"Bobby?" Sam sat up straight again. "What do you mean, she resurrected Bobby?"

That made his brother smile broader than before. "He's back, man. In the flesh."

"Like ... back-back?" Sam asked, needing the confirmation.

"Yeah," Dean agreed.

Sam frowned lightly at the perceived dewiness in his brother's eyes, but refrained from pointing it out right now. "That's awesome," he muttered, letting his attention drift a little and then focused on Dean again. "What about Dick?"

Dean grinned. "He's dust. Thanks to Gaia."

"What about the other leviathans?" Sam asked, not sure he remembered everything the way it should be remembered.

"Well, according to Gaia, killing Dick has killed the rest too. If that's true remains to be seen, of course," Dean said. "But ... considering what she's done so far ... I don't really see a reason to not believe her."

Once more, Sam slumped back on the couch. He was beat, felt wrung out, stretched too thin right now. "I ... remember ... flashes."

This made Dean frown. "Flashes?" he asked. "Of what?"

The half-memories stuttered through his mind again, making him flinch. "I don't know. It's ... " A shudder rippled through him, making him hunch his shoulders. "Worse than before," he finished.

Whatever sleepiness had been left in Dean vanished in a flash. "What's worse than before?"

"I keep seeing ... sensing ..." Sam scrubbed both hands over his face. "I can't ... I have no words for this," he added and focused on Dean. "It's worse than Hell. Worse than Lucifer. And it's getting stronger."

Dean rose. "GAIA!"

"You called?" The fact alone that she appeared the very second Dean called for her made Sam a little apprehensive.

Dean waved a hand in Sam's direction. "You said he wouldn't remember Hell," he said, his tone full of accusations yet unspoken.

She eyed him for a moment, then turned her attention toward Sam. "You can't possibly remember Hell," she said. "Those memories are gone."

"Not Hell. Worse than Hell," Sam clarified. "I ... don't know what it is. It's ..."

She nodded when he stopped talking and settled down next to him. "I know what this is," she said. "I missed it in the first round," she added quietly and held up a hand. "May I?"

He eyed her hand for a second, met her eyes, and then glanced at Dean. "Yeah," he agreed. Right now he would have made a deal with Lucifer to get rid of those slimy memories rippling through his head.

She slipped her hand onto his brow and it seemed to suck the reality out of the room. He drew in a deep breath and closed his eyes, not sure he would ever be able to describe the feeling. It went beyond words, beyond feeling.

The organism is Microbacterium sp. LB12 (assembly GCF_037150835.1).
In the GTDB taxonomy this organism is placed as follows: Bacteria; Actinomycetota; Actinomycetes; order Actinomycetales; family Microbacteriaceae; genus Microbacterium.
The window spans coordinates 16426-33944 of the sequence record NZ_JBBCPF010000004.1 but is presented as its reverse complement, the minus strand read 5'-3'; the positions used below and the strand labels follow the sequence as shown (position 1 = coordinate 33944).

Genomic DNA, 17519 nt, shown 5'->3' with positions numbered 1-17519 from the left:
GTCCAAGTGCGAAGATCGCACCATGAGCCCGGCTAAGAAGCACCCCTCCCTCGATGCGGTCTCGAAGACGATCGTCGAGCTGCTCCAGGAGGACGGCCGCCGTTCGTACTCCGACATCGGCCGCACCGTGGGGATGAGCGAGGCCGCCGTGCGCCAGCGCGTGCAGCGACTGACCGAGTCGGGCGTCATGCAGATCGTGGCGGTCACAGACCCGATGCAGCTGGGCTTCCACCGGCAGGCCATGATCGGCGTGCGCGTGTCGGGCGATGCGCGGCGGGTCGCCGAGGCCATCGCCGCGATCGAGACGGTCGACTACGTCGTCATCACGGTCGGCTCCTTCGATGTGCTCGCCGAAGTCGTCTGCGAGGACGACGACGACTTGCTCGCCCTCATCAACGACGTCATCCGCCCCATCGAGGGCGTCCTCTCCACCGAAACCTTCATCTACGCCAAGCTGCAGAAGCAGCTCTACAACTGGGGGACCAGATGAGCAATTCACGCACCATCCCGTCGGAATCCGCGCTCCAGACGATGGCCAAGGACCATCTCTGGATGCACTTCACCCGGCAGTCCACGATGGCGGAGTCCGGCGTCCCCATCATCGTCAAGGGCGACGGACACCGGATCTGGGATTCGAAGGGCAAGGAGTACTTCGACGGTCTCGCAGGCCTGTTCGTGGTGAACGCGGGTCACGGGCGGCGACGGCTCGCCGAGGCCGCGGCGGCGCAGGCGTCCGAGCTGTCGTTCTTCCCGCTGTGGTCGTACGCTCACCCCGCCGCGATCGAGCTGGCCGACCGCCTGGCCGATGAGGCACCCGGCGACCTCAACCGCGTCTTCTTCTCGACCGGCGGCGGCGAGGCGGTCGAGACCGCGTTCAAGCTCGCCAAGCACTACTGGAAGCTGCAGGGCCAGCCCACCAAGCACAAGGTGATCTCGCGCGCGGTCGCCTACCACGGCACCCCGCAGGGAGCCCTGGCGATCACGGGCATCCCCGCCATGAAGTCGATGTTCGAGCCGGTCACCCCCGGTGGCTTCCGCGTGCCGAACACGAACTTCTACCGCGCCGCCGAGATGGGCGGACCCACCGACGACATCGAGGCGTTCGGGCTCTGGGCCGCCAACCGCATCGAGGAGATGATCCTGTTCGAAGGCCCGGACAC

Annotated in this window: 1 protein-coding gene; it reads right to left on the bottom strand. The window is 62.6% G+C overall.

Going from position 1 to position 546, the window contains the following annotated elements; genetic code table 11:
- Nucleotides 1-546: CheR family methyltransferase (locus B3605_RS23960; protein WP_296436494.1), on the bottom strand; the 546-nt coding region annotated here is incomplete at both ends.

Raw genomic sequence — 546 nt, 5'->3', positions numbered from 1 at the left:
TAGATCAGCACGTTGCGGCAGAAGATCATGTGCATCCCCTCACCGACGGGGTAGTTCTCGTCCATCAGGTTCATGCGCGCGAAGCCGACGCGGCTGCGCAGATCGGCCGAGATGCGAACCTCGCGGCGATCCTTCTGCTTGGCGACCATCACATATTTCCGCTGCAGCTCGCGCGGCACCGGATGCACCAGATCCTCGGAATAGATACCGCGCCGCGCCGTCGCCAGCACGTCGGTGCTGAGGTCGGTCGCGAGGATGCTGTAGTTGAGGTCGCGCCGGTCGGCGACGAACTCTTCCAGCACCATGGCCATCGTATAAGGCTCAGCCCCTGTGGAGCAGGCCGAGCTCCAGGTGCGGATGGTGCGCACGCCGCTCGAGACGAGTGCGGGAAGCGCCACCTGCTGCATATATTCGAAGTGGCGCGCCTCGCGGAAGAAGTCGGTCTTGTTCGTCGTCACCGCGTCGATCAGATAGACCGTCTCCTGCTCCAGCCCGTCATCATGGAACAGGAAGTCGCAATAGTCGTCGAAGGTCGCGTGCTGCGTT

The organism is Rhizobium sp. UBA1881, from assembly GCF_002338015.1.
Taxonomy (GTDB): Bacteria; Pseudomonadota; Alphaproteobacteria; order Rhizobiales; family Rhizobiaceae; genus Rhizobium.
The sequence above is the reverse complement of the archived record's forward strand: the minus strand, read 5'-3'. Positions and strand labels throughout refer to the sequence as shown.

For a moment she held on, her hand warm against his brow, then she let her hand drop away. "There," she said. "That should do it."


When he opened his eyes again, Dean was hunkered down in front of him, one hand on his knee, while he watched him intently. Sam blinked rapidly a few times, focusing inward. And he found nothing there that reminded him of ... "It's gone," he muttered and couldn't help the smile from spreading over his lips. "It's gone."

Gaia smiled back at him. "As it should be," she said and rose. "And now, if you'll excuse me, I'm in the middle of something."


Dean rose after eying Sam closely for a second more, his attention now on her. "Sorry. I just ..."

"No need to apologize, Dean. I will always have time for you," she said, then grew serious again. "Whenever you're ready, Dean, I can do the same for you."

The thought was enticing. But then again ... "I'm not ready," he said quietly.

Gaia nodded. "I know. But when you are, all you have to do is call," she said and disappeared again.

For a moment longer he just stood and stared at the spot where she had just been and then he turned back to face Sam, who sat there on the couch and looked like someone had just spiked his drink with roofies. "You think you can sleep now?" he asked.

Sam looked up and to Dean he looked so much younger than he had only moments before, like he had regained some of his innocence. "Yeah," he agreed and got up. "I think ..." He stopped and looked around. "This is so weird, being back here."

"Yeah, it is," Dean agreed and waved toward the stairs. "Get your butt to bed, Sammy. It's been a tough couple of years."